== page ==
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Articles tagged with: file sharing

Dropbox Moving To A Bigger Office

Dropbox is an application which allows users to share and sync files, data, videos and lots of stuff with other dropbox users sing your computer, phones and other devices. The company is growing very fast and now they are about to hire hundreds of people.

Dropbox company had decided to move their current office which is only 11,000 sq. ft. to a new office situated in San Francisco Market Street across the town to 185 Berry Street in China Basin which is around 85,000 sq. ft.. This is just down the street from AT&T park. The movement is planned next year.

iTwin Allows Unlimited Wireless Remote Access!

The iTwin is a remarkable device, looking more like a double-sided USB key. In actuality the iTwin allows for wireless and secure file sharing between two computers. Once the iTwin has been separated and inserted into two different online computers anywhere in the world!

The remote sharing is perfectly secure since it doesn’t require the user to set a password but it automatically generates a long random string as a password to ensure secure sharing.

RIAA Vs. Limewire, It’s Payback Time

The popular peer-2-peer file sharing service, Limewire, was shut down last year. Now, a court battle continues arguing how much money the service owes to record labels that first sued in 2006. The judge overlooking the case has already made two rulings this week that “strongly favors” the record labels.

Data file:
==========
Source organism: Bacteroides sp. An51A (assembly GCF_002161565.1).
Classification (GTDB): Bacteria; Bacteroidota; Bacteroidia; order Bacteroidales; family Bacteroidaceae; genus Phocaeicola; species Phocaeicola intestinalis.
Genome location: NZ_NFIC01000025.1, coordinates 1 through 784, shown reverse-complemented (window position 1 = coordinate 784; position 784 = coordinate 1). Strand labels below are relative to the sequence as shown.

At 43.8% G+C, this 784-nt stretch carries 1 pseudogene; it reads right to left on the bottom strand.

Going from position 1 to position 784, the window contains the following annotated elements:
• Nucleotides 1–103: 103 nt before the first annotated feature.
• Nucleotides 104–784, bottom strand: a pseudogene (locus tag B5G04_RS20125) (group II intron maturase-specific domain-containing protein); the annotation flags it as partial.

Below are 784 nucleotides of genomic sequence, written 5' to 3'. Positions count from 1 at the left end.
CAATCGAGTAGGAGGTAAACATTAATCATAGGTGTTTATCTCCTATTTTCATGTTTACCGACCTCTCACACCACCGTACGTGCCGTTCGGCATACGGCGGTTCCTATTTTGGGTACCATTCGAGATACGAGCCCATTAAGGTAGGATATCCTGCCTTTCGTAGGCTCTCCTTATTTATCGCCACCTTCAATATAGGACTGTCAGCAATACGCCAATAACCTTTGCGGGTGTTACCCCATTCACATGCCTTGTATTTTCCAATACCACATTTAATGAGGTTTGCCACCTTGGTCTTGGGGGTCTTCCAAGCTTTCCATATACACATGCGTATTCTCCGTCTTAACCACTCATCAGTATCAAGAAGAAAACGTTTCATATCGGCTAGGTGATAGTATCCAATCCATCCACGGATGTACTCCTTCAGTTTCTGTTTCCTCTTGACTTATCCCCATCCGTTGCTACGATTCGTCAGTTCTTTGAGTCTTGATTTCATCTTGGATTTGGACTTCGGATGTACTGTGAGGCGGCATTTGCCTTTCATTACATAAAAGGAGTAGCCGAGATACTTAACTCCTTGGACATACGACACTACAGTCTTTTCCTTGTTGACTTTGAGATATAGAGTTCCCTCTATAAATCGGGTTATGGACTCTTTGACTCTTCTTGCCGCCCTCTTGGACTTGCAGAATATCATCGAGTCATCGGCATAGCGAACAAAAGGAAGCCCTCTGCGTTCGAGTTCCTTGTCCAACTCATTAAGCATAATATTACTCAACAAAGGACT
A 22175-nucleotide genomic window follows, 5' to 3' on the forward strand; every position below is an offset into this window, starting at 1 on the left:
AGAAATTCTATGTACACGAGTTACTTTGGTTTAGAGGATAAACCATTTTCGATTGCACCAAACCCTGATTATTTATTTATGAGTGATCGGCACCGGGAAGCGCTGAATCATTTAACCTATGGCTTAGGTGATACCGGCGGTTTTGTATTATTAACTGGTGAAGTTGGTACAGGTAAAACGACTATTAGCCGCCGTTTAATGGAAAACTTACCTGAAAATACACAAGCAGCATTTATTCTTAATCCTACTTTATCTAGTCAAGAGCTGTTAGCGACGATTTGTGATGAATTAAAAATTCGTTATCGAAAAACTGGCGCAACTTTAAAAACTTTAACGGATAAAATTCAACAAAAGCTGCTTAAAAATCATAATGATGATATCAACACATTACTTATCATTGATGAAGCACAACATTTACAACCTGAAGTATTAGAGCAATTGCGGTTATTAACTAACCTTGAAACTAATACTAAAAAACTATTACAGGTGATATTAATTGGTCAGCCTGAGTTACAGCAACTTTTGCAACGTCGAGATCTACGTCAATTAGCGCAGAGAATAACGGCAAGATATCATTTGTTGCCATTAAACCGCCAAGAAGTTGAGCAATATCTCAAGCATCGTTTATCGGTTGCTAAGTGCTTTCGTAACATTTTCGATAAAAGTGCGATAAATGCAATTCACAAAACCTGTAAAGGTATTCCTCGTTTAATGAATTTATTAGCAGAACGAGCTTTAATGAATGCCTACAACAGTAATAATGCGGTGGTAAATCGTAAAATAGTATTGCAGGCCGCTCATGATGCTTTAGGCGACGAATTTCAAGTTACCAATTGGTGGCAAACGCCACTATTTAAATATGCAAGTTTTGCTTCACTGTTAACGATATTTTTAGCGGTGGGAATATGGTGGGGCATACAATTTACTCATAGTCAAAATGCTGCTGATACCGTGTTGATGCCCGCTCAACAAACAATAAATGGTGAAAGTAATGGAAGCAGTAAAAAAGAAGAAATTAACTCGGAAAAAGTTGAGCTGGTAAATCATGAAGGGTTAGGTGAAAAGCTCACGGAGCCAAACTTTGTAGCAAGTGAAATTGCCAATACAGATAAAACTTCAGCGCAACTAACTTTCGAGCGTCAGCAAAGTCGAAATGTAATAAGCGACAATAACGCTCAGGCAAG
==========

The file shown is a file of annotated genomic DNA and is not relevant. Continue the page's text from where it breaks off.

The most recent order will allow the RIAA (Recording Industry Association of America) to get paid twice for more than one hundred songs. The labels have already received small settlements from individual downloaders but with the new ruling, they can get more damages from Limewire for the same music. In 2003, the RIAA sued tens of thousands of individuals who used Limewire to download music. Of course these weren’t your moderate downloaders, these were people who were…

Music Piracy: Not a Big Deal?

Just released statistics from research group NPD show that less than 10% of Americans get their music from peer-to-peer downloading. This number is down from 16% in 2007, according to their Music Acquisition Monitor survey. This number seems relatively small considering the proliferation of fear in the music production industry, and the money spent on anti-piracy campaigns.

A reason for this drop is the court-ordered shutdown of LimeWire last October. According to NPD, in 2010, 56% of Americans using P2P music services used LimeWire, however this dropped to 32% in the months before they shut down.